The **standard normal distribution** (sometimes **normal distribution**, though this is ambiguous naming) is a special case of the **Gaussian distribution**, when and .

To denote a random variable which is (standard) normally distributed, we write .

Additionally, the cumulative distribution function is given by the integral:

**Note**: This integral doesn't evaluate to any simple expression as it cannot be expressed in terms of elementary functions, and instead relies on the special function. Instead, we must use an evaluation table - specifically Table 5.1 in Section 5.4.

Recall that the binomial distribution is a discrete probability distribution representing the number of successes in a sequence of independent experiments, with each experiment being a Bernoulli trial (success/failure experiment) with probability of success .

For a binomially distributed random variable , the probability mass function is given by:

Where is the number of successes in trials.

Recall that for a Poisson distributed random variable , the probability mass function is given by:

Where is the number of successes if they occur at rate .

We can approximate the binomially distribution with the Poisson distribution reasonably well when and is small (with ). This is true because when — that is:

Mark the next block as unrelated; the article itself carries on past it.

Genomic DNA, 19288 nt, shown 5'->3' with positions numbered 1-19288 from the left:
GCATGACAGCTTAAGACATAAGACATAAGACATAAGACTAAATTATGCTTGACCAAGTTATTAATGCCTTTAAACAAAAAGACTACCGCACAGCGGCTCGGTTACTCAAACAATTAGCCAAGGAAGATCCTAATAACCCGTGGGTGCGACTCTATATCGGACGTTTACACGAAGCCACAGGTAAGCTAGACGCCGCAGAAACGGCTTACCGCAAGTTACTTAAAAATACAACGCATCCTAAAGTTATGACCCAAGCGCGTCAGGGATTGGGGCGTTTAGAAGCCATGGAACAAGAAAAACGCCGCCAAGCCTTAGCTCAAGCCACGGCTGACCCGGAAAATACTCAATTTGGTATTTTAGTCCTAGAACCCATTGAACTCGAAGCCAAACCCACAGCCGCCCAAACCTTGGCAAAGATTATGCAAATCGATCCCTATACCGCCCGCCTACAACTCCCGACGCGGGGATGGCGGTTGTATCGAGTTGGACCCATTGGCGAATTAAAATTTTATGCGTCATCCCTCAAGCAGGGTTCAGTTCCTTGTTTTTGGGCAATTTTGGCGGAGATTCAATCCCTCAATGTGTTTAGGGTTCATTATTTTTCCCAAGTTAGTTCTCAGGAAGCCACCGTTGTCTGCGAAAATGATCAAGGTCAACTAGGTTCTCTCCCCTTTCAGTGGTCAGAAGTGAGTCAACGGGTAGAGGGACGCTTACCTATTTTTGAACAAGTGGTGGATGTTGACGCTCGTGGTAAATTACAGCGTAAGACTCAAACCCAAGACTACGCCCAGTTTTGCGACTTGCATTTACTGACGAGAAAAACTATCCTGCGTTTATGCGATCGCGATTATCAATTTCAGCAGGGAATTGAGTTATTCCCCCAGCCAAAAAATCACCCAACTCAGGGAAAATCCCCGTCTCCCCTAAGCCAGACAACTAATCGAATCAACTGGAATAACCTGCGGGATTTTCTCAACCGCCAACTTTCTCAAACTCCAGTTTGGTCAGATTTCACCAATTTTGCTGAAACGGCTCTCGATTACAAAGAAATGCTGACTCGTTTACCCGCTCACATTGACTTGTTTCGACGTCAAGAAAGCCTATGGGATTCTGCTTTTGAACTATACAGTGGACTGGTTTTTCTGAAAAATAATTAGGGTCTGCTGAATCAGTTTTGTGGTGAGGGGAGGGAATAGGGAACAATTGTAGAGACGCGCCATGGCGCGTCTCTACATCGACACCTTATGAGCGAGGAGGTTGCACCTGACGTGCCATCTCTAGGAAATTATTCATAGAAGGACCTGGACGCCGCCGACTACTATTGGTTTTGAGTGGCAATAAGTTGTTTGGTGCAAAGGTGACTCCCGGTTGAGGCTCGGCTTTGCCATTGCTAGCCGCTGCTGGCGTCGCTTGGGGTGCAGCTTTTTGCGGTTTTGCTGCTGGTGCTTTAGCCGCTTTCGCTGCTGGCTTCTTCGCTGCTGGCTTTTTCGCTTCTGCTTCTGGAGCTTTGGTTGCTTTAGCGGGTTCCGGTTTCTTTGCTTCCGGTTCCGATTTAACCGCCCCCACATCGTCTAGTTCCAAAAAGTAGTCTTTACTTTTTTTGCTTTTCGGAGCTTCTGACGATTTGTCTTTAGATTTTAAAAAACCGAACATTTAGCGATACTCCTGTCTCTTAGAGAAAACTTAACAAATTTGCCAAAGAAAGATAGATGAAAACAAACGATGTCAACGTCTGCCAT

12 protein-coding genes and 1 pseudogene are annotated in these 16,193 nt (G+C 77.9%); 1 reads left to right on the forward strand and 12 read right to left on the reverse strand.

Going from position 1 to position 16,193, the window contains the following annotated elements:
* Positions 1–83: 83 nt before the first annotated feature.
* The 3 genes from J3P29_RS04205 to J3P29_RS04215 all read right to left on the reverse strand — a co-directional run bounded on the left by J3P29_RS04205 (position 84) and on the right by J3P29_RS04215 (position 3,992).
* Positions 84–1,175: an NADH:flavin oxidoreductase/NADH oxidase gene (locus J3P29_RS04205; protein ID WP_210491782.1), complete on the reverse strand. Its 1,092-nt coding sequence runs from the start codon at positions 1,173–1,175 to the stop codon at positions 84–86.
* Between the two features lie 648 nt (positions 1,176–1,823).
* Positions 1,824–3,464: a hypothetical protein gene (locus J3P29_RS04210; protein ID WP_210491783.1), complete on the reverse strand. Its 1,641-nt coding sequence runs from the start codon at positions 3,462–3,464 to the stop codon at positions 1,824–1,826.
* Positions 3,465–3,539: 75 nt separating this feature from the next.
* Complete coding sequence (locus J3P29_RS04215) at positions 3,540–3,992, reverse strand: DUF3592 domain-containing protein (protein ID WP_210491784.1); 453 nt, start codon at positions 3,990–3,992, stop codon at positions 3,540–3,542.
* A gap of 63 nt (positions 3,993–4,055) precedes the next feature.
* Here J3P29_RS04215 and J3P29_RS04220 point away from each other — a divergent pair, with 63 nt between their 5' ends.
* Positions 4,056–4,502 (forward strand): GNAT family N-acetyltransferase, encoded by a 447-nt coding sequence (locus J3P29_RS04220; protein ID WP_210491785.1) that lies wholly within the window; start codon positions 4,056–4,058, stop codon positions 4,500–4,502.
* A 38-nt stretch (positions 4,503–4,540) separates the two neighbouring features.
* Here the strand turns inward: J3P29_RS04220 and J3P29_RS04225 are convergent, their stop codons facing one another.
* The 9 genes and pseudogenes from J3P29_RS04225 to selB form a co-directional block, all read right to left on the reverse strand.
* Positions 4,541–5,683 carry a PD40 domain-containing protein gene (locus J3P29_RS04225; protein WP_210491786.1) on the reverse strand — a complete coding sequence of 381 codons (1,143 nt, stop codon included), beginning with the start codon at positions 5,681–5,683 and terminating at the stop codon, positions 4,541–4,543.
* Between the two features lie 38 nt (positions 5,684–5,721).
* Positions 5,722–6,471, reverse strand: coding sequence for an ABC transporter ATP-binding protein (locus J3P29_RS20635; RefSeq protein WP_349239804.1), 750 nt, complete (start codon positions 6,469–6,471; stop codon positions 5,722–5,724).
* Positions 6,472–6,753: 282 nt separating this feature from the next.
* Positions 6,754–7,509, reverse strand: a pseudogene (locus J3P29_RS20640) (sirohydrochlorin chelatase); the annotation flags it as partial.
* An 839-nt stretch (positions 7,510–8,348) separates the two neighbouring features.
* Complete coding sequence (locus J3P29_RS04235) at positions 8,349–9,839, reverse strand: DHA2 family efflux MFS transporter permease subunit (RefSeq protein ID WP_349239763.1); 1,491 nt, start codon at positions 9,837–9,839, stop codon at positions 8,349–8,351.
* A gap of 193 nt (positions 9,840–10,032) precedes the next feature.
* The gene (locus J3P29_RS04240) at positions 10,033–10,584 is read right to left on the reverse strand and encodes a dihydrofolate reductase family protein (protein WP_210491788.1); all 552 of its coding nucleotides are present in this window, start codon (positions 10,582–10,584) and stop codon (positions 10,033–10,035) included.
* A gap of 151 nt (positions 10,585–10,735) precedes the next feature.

Note that a binomially distributed random variable such as can be expressed as a sum of **Bernoulli random variables** — that is:

Additionally, note that:

- and

- and

We then have .

This section may not be examinable, but is useful for deriving the Gaussian approximation

A **standard score** (denoted ) is the number of standard deviations by which a data point is above or below the mean value of what is being observed or measured.

To standardise a data point , we can use the normal standardisation formula:

If we use the normal standardisation formula for , we get:

By using the fact that can be expressed as a sum of Bernoulli random variables (as discussed earlier), and the **central limit theorem** (which will be discussed a bit later), we can see that:

**Note**: The normal approximation of the binomial is reasonable when is large, or more specifically when and are not too small relative to — that is:

For the sequence of Bernoulli random variables, we have (for ):

Or alternatively, with and :